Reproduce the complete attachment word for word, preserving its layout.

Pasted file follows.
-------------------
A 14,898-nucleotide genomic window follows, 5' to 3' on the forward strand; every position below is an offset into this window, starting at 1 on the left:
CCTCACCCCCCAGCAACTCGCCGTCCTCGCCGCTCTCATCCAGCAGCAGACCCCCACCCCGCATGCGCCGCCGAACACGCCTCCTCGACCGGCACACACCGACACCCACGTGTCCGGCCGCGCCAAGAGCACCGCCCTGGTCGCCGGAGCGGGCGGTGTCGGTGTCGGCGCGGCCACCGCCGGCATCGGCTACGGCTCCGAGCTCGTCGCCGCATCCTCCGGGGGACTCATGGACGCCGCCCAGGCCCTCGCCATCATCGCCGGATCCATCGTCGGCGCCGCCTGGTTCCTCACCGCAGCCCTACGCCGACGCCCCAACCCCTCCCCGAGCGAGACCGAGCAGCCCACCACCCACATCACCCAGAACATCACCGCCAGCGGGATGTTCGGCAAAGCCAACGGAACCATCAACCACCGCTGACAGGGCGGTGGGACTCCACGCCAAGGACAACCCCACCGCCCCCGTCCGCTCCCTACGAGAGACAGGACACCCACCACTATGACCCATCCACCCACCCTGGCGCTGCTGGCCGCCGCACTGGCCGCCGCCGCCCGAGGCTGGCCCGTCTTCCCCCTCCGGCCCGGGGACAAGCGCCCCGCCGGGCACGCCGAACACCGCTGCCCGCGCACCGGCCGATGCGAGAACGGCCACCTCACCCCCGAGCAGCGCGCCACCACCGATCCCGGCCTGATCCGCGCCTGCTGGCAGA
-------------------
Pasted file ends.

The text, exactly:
A 14,898-nucleotide genomic window follows, 5' to 3' on the forward strand; every position below is an offset into this window, starting at 1 on the left:
CCTCACCCCCCAGCAACTCGCCGTCCTCGCCGCTCTCATCCAGCAGCAGACCCCCACCCCGCATGCGCCGCCGAACACGCCTCCTCGACCGGCACACACCGACACCCACGTGTCCGGCCGCGCCAAGAGCACCGCCCTGGTCGCCGGAGCGGGCGGTGTCGGTGTCGGCGCGGCCACCGCCGGCATCGGCTACGGCTCCGAGCTCGTCGCCGCATCCTCCGGGGGACTCATGGACGCCGCCCAGGCCCTCGCCATCATCGCCGGATCCATCGTCGGCGCCGCCTGGTTCCTCACCGCAGCCCTACGCCGACGCCCCAACCCCTCCCCGAGCGAGACCGAGCAGCCCACCACCCACATCACCCAGAACATCACCGCCAGCGGGATGTTCGGCAAAGCCAACGGAACCATCAACCACCGCTGACAGGGCGGTGGGACTCCACGCCAAGGACAACCCCACCGCCCCCGTCCGCTCCCTACGAGAGACAGGACACCCACCACTATGACCCATCCACCCACCCTGGCGCTGCTGGCCGCCGCACTGGCCGCCGCCGCCCGAGGCTGGCCCGTCTTCCCCCTCCGGCCCGGGGACAAGCGCCCCGCCGGGCACGCCGAACACCGCTGCCCGCGCACCGGCCGATGCGAGAACGGCCACCTCACCCCCGAGCAGCGCGCCACCACCGATCCCGGCCTGATCCGCGCCTGCTGGCAGA